As a follow-up to “Observability — Is It IT Voyeurism?”, we want to provide a bit more guidance around the “observer” and the “observed” parts for the technologists who are building these systems. As we discussed, observability doesn’t happen on its own. We noted that observability is the capability of being observed. It’s a delicate dance between the observed entity sharing aspects of its internal workings and state with observer(s) that know how to properly communicate with it.

Object-Oriented Analysis And Design (OOA&D) And Programming Principles

The relationship between the observer and observed must be explicitly built and based on trust. Let’s look at it from an engineering or object-oriented programing (OOP) perspective and then add the IT component to it. The goal is to understand what’s going on with the device, application, or system — the target object. But it is also about the entity’s willingness to share details about what it’s doing that may not be publicly available. The terms for this behavior in OOA&D are encapsulation and abstraction.

In the OOA&D/OOP vernacular, encapsulation is when an object exposes only selected information by design. When defining the object, you identify which characteristics are public (accessible by an external interface) and which are private (accessible only by an internal interface).

Abstraction is used to expose complexity in a way that’s simpler for the observer and safer for the object. The observer can only interact with the object’s selected characteristics and methods. We won’t get into class hierarchy discussion here to avoid this getting too complicated.

Making Yourself Observable

A key benefit of OOA&D and OOP is that you deliberately design objects to expose only what you want external entities to know about them. Software engineers and hardware designers need to expose important characteristics via a defined interface so that the entity can be observed properly, ideally in an automated manner. Acceptable observation is determined by design and via a defined language in which the observed can be engaged. Only if the observer knows the specific language of the observed object can they have a meaningful conversation. If, for example, the observer asks the object a question that the observed doesn’t know how to answer or doesn’t understand, no reply will be provided.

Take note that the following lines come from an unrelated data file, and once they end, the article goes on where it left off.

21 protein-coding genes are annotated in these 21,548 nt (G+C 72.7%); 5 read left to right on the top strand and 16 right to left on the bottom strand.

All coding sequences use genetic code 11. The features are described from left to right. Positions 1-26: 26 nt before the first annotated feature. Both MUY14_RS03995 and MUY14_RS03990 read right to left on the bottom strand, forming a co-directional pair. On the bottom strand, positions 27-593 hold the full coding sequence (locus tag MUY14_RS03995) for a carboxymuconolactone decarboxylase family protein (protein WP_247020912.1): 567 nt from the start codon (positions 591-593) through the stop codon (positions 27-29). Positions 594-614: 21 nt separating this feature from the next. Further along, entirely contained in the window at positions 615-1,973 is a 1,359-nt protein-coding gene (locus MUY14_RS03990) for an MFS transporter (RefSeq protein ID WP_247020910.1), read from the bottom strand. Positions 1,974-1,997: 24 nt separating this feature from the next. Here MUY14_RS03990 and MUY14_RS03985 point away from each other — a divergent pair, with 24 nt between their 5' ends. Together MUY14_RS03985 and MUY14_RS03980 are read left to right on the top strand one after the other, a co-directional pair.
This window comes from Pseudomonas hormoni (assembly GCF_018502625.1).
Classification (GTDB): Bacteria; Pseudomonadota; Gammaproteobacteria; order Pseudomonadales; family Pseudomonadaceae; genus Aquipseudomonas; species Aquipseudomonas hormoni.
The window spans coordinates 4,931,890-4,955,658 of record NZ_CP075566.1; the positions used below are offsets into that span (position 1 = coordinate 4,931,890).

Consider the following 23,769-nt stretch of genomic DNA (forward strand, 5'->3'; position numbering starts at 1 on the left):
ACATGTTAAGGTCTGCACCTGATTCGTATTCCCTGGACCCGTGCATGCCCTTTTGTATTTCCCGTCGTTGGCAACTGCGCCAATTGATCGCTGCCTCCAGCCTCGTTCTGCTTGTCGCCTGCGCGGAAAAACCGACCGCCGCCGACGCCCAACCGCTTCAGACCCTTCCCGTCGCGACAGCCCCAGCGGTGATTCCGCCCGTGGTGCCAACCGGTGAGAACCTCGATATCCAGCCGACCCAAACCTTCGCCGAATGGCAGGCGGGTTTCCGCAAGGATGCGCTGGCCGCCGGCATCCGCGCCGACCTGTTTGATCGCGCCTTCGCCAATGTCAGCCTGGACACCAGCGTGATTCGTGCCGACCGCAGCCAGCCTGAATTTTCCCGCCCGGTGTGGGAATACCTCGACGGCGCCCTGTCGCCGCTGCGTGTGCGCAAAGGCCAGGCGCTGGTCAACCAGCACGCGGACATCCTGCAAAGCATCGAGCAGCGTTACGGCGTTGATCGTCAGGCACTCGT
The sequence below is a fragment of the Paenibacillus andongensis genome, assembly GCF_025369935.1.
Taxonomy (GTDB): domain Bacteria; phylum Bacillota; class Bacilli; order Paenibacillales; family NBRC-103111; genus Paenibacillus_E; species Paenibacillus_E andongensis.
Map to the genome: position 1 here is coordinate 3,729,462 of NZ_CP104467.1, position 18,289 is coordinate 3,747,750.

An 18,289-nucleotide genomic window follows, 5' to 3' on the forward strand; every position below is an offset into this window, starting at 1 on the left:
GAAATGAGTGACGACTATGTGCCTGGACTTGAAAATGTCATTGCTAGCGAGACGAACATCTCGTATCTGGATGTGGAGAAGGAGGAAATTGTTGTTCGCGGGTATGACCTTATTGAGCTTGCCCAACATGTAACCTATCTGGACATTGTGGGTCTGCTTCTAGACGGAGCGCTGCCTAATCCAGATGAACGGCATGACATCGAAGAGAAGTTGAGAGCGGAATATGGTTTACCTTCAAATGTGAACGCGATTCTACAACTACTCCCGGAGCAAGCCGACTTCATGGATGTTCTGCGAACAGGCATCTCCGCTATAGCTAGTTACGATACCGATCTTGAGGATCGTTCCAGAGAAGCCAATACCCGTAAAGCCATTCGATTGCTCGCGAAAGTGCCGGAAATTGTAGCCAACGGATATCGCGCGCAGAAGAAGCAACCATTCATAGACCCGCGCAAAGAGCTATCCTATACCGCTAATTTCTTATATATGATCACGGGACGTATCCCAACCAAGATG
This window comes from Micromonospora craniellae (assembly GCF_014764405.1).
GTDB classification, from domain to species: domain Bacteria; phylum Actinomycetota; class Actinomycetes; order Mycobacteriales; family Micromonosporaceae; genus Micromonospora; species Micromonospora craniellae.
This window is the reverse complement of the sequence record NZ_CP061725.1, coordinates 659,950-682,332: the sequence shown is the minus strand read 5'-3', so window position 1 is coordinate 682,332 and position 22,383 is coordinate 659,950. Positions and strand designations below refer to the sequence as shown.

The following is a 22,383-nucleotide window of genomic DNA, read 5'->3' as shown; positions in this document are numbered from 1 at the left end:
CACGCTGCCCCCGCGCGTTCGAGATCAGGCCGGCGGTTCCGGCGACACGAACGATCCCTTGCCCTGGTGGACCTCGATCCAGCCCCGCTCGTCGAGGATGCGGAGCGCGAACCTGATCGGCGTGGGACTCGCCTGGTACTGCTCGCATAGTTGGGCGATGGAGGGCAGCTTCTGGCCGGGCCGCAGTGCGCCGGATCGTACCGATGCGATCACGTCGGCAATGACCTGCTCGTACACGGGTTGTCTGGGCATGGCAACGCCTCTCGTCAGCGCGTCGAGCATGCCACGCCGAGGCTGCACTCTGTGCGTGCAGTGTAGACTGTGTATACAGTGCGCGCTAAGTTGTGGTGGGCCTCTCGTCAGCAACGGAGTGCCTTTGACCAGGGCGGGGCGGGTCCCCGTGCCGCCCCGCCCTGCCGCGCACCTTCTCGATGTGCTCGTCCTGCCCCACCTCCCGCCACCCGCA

If the object is well designed and well behaved, however, maybe it would respond politely and say, “I’m sorry, I don’t understand your question,” or “These are the only questions I know how to respond to, and you must ask me in this specific way.” Another option is for the developers/designers to provide a listing of all the exposed attributes when asked.

Why It Matters

Understanding the observed entities’ characteristics and behavior from multiple perspectives has always been important — and now more than ever. App developers are heads down building applications that they readily deploy in evolving constructs like containers and microservices. These constructs will bring a sea of changes for all infrastructure technologies including the compute, storage, and network. Modern applications add new constructs like service meshes into the technology mix that previous generation monitoring tools may not recognize, let alone manage. This could even lead to autoremediation if the corrective actions that should be taken under a faulty condition are exposed. These changes are impacting in three distinct ways:

  1. Yesteryear’s operators — now called observers — need to evolve and understand the new paradigm they’ll operate in. While the monitoring fundamentals remain the same, the information that tools collect will have a significantly higher volume, velocity, venue, and value. Increasing digitization is forcing operators to embrace and manage these new deployments seamlessly.
  2. Internal developers must adopt practices and embed ways in which those apps and infrastructure constructs will be observed. As we continue to move towards modern and resilient operations, we need every entity in our environments to become more intelligent. For that to happen, we need observability to be designed into it from the beginning. This is giving rise to open standards like OpenTelemetry that every developer can easily adopt.
  3. Tools alone are insufficient. This is the classic scenario for the people-process-technology relationship. Teams must build processes around how, by whom, and when an observation’s signals will be used, by whom, and when. Likewise, operations must adapt their practices to handle new infrastructure constructs at scale.

We’ll never achieve highly automated and autoremediated operational environments if we don’t practice a common and shared understanding of observability. You can’t manage what you can’t observe!

Join The Conversation

We invite you to reach out to us through social media if you want to provide general feedback. If you prefer more formal or private discussions, email to set up a meeting! Click Carlos at or Naveen at to follow our research and continue the discussion.